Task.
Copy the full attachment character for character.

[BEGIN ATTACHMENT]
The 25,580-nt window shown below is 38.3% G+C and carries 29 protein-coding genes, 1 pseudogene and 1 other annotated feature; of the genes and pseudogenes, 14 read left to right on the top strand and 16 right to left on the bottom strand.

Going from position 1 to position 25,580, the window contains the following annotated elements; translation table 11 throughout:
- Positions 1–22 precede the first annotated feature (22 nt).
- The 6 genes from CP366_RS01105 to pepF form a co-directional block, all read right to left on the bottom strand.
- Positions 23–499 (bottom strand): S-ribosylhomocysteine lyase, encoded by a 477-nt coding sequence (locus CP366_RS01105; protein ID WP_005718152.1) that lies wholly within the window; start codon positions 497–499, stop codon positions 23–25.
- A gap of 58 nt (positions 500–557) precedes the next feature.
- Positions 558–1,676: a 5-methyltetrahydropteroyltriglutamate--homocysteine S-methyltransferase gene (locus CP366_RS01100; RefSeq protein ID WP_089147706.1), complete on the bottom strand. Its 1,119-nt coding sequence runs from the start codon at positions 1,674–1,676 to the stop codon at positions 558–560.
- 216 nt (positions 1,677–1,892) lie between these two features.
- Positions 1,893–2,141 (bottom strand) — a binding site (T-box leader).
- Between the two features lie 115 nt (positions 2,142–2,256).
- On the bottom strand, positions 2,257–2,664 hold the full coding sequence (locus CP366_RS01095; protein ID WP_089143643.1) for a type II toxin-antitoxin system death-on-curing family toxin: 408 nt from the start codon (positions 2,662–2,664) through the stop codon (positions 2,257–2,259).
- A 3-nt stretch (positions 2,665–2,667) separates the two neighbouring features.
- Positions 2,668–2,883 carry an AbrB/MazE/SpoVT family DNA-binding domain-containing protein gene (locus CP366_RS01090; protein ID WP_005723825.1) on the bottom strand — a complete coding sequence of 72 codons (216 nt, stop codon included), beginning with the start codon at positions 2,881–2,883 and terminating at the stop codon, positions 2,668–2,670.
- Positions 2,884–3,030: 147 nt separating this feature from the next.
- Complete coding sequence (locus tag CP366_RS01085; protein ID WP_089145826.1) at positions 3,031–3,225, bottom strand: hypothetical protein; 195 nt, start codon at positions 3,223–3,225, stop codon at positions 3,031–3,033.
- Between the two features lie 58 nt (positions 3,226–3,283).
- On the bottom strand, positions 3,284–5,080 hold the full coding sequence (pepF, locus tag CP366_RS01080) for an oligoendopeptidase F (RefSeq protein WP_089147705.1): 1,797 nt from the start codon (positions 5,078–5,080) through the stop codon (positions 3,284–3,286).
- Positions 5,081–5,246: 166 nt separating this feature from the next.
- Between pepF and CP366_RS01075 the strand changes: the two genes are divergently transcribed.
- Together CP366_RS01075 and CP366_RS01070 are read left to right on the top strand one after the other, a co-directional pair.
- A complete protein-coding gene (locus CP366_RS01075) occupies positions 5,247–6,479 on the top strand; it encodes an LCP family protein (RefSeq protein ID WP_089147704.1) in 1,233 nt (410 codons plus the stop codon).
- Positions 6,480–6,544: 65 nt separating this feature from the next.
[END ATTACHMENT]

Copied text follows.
The 25,580-nt window shown below is 38.3% G+C and carries 29 protein-coding genes, 1 pseudogene and 1 other annotated feature; of the genes and pseudogenes, 14 read left to right on the top strand and 16 right to left on the bottom strand.

Going from position 1 to position 25,580, the window contains the following annotated elements; translation table 11 throughout:
- Positions 1–22 precede the first annotated feature (22 nt).
- The 6 genes from CP366_RS01105 to pepF form a co-directional block, all read right to left on the bottom strand.
- Positions 23–499 (bottom strand): S-ribosylhomocysteine lyase, encoded by a 477-nt coding sequence (locus CP366_RS01105; protein ID WP_005718152.1) that lies wholly within the window; start codon positions 497–499, stop codon positions 23–25.
- A gap of 58 nt (positions 500–557) precedes the next feature.
- Positions 558–1,676: a 5-methyltetrahydropteroyltriglutamate--homocysteine S-methyltransferase gene (locus CP366_RS01100; RefSeq protein ID WP_089147706.1), complete on the bottom strand. Its 1,119-nt coding sequence runs from the start codon at positions 1,674–1,676 to the stop codon at positions 558–560.
- 216 nt (positions 1,677–1,892) lie between these two features.
- Positions 1,893–2,141 (bottom strand) — a binding site (T-box leader).
- Between the two features lie 115 nt (positions 2,142–2,256).
- On the bottom strand, positions 2,257–2,664 hold the full coding sequence (locus CP366_RS01095; protein ID WP_089143643.1) for a type II toxin-antitoxin system death-on-curing family toxin: 408 nt from the start codon (positions 2,662–2,664) through the stop codon (positions 2,257–2,259).
- A 3-nt stretch (positions 2,665–2,667) separates the two neighbouring features.
- Positions 2,668–2,883 carry an AbrB/MazE/SpoVT family DNA-binding domain-containing protein gene (locus CP366_RS01090; protein ID WP_005723825.1) on the bottom strand — a complete coding sequence of 72 codons (216 nt, stop codon included), beginning with the start codon at positions 2,881–2,883 and terminating at the stop codon, positions 2,668–2,670.
- Positions 2,884–3,030: 147 nt separating this feature from the next.
- Complete coding sequence (locus tag CP366_RS01085; protein ID WP_089145826.1) at positions 3,031–3,225, bottom strand: hypothetical protein; 195 nt, start codon at positions 3,223–3,225, stop codon at positions 3,031–3,033.
- Between the two features lie 58 nt (positions 3,226–3,283).
- On the bottom strand, positions 3,284–5,080 hold the full coding sequence (pepF, locus tag CP366_RS01080) for an oligoendopeptidase F (RefSeq protein WP_089147705.1): 1,797 nt from the start codon (positions 5,078–5,080) through the stop codon (positions 3,284–3,286).
- Positions 5,081–5,246: 166 nt separating this feature from the next.
- Between pepF and CP366_RS01075 the strand changes: the two genes are divergently transcribed.
- Together CP366_RS01075 and CP366_RS01070 are read left to right on the top strand one after the other, a co-directional pair.
- A complete protein-coding gene (locus CP366_RS01075) occupies positions 5,247–6,479 on the top strand; it encodes an LCP family protein (RefSeq protein ID WP_089147704.1) in 1,233 nt (410 codons plus the stop codon).
- Positions 6,480–6,544: 65 nt separating this feature from the next.